Second clock signal generator means are present in the form of a frequency oscillator 214 which is adapted to generate a second clock frequency having a fixed value f2. This clock frequency is presented to clock signal inputs 216 and 218 of the buffer memory 202 and the D/A converter 204, respectively. Moreover, the buffer memory 202 has an output 220 for supplying a control signal which indicates the filling level of the buffer memory 202. To this end the buffer memory 202 comprises detection means (not shown) for determining the filling level and for deriving the control signal in dependence thereon. The output 220 is coupled to an input 224 of a motor control unit 222. Moreover, the output of the device 20 may be coupled to a second input 226 of the control unit 222. In dependence on the control signals which are applied to the inputs 224 and 226, the motor control unit 222 supplies a motor control signal for the motor 11. The loop constituted by the feedback to the input 226 of the control unit 222 may then be considered as a speed control loop, while the loop constituted by the feedback to the input 224 of the control unit 222 may be considered as a phase-locked loop.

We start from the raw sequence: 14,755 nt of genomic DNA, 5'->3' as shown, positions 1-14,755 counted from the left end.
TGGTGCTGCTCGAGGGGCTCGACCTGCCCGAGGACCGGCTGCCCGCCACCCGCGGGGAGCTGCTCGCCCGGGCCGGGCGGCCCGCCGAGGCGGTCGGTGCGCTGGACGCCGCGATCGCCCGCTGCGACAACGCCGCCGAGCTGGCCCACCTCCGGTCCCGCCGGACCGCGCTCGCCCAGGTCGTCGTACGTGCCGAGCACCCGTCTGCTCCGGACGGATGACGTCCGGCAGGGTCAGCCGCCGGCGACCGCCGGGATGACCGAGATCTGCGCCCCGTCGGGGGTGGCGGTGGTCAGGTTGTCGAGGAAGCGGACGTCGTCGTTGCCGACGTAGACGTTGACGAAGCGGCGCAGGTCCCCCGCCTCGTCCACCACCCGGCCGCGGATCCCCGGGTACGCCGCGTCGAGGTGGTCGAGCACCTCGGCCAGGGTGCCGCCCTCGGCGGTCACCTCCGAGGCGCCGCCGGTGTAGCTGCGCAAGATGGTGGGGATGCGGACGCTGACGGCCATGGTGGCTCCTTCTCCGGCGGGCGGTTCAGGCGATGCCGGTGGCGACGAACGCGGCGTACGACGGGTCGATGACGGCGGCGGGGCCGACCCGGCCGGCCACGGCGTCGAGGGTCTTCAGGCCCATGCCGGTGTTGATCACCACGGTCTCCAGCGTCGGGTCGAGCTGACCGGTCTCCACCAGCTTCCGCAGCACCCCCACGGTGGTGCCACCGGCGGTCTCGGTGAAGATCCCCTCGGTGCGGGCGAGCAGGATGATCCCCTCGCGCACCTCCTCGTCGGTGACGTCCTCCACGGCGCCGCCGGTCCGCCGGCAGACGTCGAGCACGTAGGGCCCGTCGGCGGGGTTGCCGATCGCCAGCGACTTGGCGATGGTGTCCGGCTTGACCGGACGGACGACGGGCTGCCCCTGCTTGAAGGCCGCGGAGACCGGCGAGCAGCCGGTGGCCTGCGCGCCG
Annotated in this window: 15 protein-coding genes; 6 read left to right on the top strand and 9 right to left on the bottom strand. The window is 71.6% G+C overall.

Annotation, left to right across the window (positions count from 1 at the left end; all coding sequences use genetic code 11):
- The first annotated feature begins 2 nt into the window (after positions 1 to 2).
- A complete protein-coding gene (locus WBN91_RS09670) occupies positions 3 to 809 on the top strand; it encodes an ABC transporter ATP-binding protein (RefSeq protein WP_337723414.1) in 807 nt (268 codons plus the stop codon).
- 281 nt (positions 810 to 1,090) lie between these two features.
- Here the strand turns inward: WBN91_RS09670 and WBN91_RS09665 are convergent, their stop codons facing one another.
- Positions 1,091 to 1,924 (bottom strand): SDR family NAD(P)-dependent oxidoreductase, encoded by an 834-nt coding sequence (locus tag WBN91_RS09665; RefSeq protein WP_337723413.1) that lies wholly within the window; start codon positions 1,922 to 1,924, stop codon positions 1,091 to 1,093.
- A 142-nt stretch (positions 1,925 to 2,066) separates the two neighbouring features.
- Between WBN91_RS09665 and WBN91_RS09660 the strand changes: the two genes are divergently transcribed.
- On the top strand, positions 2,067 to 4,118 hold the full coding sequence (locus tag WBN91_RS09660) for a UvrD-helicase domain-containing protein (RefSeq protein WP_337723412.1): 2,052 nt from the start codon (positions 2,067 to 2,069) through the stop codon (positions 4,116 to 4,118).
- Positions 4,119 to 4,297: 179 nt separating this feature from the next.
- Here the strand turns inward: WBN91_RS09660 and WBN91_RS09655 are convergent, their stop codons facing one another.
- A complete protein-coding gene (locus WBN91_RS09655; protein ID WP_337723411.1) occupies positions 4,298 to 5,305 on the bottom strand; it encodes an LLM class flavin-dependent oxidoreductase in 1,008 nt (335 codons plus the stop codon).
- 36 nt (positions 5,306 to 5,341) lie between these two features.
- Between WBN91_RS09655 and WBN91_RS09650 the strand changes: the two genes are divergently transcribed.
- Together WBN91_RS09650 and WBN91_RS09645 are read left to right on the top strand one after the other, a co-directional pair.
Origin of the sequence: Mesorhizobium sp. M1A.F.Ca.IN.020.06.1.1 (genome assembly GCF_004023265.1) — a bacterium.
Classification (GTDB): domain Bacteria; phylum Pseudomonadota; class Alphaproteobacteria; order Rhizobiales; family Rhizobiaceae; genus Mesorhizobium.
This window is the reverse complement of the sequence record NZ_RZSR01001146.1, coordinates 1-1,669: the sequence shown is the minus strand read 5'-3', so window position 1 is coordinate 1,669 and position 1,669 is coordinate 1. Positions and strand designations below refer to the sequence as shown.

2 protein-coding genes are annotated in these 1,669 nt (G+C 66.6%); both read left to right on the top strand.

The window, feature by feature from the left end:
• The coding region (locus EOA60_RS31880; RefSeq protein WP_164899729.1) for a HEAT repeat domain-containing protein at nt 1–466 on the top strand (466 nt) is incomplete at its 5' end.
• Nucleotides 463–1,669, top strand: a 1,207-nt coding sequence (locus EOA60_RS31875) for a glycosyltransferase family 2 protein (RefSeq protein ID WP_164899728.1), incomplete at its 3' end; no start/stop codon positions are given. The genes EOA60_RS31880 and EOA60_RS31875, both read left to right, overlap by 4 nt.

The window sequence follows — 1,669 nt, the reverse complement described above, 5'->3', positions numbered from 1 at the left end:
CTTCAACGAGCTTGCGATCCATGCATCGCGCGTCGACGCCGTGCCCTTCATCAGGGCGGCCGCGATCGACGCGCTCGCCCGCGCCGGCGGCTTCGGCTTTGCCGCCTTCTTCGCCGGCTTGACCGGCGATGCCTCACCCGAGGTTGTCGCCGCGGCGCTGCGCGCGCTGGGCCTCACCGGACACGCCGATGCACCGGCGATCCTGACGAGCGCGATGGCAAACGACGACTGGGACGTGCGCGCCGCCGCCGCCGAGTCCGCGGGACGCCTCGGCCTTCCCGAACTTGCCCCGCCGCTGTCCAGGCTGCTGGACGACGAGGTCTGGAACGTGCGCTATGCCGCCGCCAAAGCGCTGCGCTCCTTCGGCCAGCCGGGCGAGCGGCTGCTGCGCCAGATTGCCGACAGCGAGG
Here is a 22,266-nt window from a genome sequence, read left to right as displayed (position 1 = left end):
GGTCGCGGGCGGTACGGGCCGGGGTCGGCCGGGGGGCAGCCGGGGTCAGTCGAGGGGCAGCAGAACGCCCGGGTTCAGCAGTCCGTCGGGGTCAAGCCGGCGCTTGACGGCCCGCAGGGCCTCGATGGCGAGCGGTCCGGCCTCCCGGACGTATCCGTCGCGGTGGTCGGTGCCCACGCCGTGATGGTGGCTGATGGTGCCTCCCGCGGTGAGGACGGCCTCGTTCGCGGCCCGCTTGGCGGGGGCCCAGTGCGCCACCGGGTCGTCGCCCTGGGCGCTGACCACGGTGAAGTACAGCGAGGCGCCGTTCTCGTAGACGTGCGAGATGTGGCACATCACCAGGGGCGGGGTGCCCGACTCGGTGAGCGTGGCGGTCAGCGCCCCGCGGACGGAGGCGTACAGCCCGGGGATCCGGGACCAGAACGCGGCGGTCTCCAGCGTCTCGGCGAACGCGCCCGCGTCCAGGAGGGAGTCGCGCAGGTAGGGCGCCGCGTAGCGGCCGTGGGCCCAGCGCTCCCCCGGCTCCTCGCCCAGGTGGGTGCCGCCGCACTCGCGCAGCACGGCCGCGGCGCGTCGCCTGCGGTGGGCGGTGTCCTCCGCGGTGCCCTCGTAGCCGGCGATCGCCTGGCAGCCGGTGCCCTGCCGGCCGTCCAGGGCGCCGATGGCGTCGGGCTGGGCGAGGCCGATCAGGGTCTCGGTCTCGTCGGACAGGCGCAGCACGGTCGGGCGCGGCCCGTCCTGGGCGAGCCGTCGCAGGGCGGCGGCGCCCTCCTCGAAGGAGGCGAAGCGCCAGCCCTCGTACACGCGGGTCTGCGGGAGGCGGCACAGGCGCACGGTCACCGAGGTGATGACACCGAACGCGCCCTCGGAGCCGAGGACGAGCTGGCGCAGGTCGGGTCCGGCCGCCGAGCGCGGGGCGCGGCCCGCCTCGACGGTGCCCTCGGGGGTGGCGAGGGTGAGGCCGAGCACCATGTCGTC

The tape scanning apparatus operates as follows. The buffer memory 202 is intended to perform a time base correction on the information signal which is read by the head 1. This signal is beset with time errors due to tape speed variations. Since the write clock frequency f1 is derived from the tacho pulses of the device 20, this frequency is similarly dependent on these tape speed variations. Consequently, the signal of the frequency f1 read by the reproducing head 1 is sampled in the A/D converter 200 and also written into the buffer memory 202 at this frequency. If the tape travels at a faster speed, the frequency f1 will increase, and conversely. Since the samples are read at the fixed frequency f2, the signal at the output terminal 206 is freed from the previously mentioned variations.